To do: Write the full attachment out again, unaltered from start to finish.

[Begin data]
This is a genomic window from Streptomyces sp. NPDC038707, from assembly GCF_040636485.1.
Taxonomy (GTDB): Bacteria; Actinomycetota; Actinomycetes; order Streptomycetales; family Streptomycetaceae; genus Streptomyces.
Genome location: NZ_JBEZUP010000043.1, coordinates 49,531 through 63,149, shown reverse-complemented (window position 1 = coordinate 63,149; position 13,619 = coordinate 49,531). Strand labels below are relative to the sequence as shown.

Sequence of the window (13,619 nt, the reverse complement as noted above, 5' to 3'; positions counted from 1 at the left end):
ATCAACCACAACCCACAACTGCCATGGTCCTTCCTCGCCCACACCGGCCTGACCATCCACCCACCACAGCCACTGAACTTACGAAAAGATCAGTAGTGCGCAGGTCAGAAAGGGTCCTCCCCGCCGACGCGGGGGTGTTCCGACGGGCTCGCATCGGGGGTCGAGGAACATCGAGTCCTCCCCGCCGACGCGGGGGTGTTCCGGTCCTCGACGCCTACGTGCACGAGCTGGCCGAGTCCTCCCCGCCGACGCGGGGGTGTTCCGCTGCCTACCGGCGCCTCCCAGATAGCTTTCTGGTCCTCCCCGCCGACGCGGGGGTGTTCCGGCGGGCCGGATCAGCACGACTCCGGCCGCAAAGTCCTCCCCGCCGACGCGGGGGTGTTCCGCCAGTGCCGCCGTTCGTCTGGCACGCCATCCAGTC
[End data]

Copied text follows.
This is a genomic window from Streptomyces sp. NPDC038707, from assembly GCF_040636485.1.
Taxonomy (GTDB): Bacteria; Actinomycetota; Actinomycetes; order Streptomycetales; family Streptomycetaceae; genus Streptomyces.
Genome location: NZ_JBEZUP010000043.1, coordinates 49,531 through 63,149, shown reverse-complemented (window position 1 = coordinate 63,149; position 13,619 = coordinate 49,531). Strand labels below are relative to the sequence as shown.

Sequence of the window (13,619 nt, the reverse complement as noted above, 5' to 3'; positions counted from 1 at the left end):
ATCAACCACAACCCACAACTGCCATGGTCCTTCCTCGCCCACACCGGCCTGACCATCCACCCACCACAGCCACTGAACTTACGAAAAGATCAGTAGTGCGCAGGTCAGAAAGGGTCCTCCCCGCCGACGCGGGGGTGTTCCGACGGGCTCGCATCGGGGGTCGAGGAACATCGAGTCCTCCCCGCCGACGCGGGGGTGTTCCGGTCCTCGACGCCTACGTGCACGAGCTGGCCGAGTCCTCCCCGCCGACGCGGGGGTGTTCCGCTGCCTACCGGCGCCTCCCAGATAGCTTTCTGGTCCTCCCCGCCGACGCGGGGGTGTTCCGGCGGGCCGGATCAGCACGACTCCGGCCGCAAAGTCCTCCCCGCCGACGCGGGGGTGTTCCGCCAGTGCCGCCGTTCGTCTGGCACGCCATCCAGTC